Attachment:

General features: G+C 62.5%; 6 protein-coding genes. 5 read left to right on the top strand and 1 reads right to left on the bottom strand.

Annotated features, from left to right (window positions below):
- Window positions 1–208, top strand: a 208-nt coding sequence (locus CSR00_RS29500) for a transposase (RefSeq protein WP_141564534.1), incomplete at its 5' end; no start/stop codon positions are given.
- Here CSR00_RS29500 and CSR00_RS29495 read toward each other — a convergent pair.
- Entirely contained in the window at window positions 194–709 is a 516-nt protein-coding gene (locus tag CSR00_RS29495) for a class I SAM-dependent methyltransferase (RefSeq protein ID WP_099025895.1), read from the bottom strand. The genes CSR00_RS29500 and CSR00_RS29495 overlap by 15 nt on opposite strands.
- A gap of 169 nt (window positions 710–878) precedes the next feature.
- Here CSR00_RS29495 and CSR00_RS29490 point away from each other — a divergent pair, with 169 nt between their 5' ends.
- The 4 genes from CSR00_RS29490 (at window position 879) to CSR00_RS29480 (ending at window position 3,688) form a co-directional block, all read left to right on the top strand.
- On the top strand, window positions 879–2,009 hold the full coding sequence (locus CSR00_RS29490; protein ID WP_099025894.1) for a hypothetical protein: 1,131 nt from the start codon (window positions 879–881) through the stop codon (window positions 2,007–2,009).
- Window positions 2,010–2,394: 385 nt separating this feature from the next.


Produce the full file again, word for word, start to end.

General features: G+C 62.5%; 6 protein-coding genes. 5 read left to right on the top strand and 1 reads right to left on the bottom strand.

Annotated features, from left to right (window positions below):
- Window positions 1–208, top strand: a 208-nt coding sequence (locus CSR00_RS29500) for a transposase (RefSeq protein WP_141564534.1), incomplete at its 5' end; no start/stop codon positions are given.
- Here CSR00_RS29500 and CSR00_RS29495 read toward each other — a convergent pair.
- Entirely contained in the window at window positions 194–709 is a 516-nt protein-coding gene (locus tag CSR00_RS29495) for a class I SAM-dependent methyltransferase (RefSeq protein ID WP_099025895.1), read from the bottom strand. The genes CSR00_RS29500 and CSR00_RS29495 overlap by 15 nt on opposite strands.
- A gap of 169 nt (window positions 710–878) precedes the next feature.
- Here CSR00_RS29495 and CSR00_RS29490 point away from each other — a divergent pair, with 169 nt between their 5' ends.
- The 4 genes from CSR00_RS29490 (at window position 879) to CSR00_RS29480 (ending at window position 3,688) form a co-directional block, all read left to right on the top strand.
- On the top strand, window positions 879–2,009 hold the full coding sequence (locus CSR00_RS29490; protein ID WP_099025894.1) for a hypothetical protein: 1,131 nt from the start codon (window positions 879–881) through the stop codon (window positions 2,007–2,009).
- Window positions 2,010–2,394: 385 nt separating this feature from the next.